It may seem a lifetime ago, but as recently as 2000 the issue of climate change was a prominent one in the American consciousness. Al Gore was a household name, public opinion polls showed environmental protection as a top concern, and pop culture frequently blended ecological themes with entertainment (remember Captain Planet, or Fern Gully?). In politics as well, discussion of climate change was required. The subject had been raised in every presidential debate since 1988, and candidates accordingly treated the issue as a serious matter. Yessir, climate change was riding high.
Then came the deniers. Soon after George W. Bush was elected, fossil fuel and other business lobbies stated publicly that they were beginning a campaign to convince the public that global warming was a hoax. It was a bold ploy. At the time, public opinion was more or less settled on the subject and the science appeared incontrovertible. The strategy was simple: attack the science at every level in order to introduce doubt and seed the idea that “the matter was far from settled”. To this end, the fossil fuel industry funded the Heartland Institute, a cabal of denial and pseudo-science that held a shadow convention every year to discuss its own theories on climate change. Fox News aggressively pushed this agenda by ridiculing legitimate science and gleefully demonizing climate activists like Al Gore and Michael Mann. Big Oil hoped this campaign of vilification and manufactured doubt would confuse the public enough that they could score a few more years of record-breaking profits without interference.
It succeeded. In a time of economic turmoil, deniers were able to tap into conservative distaste for big government by portraying environmental regulation as a job-killing bureaucracy. This blitz produced a sharp drop in the percentage of conservatives and independents who believed in climate change (liberals were affected too, but to a lesser degree). Climate denial became a darling theme of the fledgling Tea Party movement, which framed the issue in religious terms and even went so far as to make it part of their official platform.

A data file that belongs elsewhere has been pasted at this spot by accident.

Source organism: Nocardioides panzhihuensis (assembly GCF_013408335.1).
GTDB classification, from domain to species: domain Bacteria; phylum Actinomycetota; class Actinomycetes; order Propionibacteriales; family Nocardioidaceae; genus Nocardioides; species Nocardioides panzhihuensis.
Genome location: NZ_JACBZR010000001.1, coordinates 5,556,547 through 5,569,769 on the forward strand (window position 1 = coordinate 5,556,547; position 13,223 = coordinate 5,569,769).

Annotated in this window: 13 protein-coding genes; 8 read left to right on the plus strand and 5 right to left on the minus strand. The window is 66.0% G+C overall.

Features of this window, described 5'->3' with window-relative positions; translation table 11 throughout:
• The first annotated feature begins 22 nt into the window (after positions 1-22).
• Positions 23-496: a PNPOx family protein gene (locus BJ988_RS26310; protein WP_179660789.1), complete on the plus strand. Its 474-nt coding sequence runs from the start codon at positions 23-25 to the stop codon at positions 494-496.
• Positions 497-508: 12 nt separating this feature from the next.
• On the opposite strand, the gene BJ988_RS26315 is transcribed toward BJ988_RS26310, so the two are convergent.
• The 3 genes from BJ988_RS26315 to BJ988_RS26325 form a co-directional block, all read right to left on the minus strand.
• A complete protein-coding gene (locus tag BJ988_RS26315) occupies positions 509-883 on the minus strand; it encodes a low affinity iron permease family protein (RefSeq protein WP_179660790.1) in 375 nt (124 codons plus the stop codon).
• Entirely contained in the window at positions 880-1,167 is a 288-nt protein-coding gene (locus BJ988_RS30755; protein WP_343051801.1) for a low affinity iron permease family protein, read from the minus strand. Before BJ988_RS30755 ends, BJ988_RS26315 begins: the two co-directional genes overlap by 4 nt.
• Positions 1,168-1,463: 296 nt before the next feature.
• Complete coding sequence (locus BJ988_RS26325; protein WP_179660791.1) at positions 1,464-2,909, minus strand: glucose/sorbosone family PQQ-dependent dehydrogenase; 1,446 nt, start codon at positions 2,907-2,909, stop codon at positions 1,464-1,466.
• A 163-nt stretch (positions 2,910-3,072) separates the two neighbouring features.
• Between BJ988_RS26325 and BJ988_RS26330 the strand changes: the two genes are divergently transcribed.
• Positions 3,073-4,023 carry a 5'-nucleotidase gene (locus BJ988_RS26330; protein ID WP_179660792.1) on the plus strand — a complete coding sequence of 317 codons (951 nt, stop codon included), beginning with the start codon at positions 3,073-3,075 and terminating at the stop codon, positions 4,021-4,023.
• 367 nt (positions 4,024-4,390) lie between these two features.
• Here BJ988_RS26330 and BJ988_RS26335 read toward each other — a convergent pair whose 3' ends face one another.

Around this time, a Cap and Trade bill was steaming forward in Congress. The public, influenced by the denier’s media blitz, came to see Cap and Trade as a job killer and an unwanted increase in the size of government. The ascendant Tea Party flexed its muscles by sending members to scream at congressional leaders who supported the bill. In the end the pressure was too great, and Cap and Trade was killed in the Senate. Since then, Americans have been happy to move on and forget. The science has never wavered, but wars and economic hardship have made us turn inward to focus on more tangible concerns.
People have frighteningly short memories, and so I lay all this out to show that things were not always the way they are now. Our attitudes are influenced by cultural background noise. The more something is talked about, the more real it becomes. Below are a couple of good videos that further elaborate on the push for climate denial and who’s behind it. The first is an interview with Noam Chomsky, who lays out an entire landscape of climate denial and the desire to peg it as a liberal hoax.
The real impetus for this post was a piece that PBS did last week on the merchants of climate doubt. It does an excellent job exploring the inner core of the denialist camp, showcasing the depth of their delusion and the fervency with which they attack reputable science on the subject.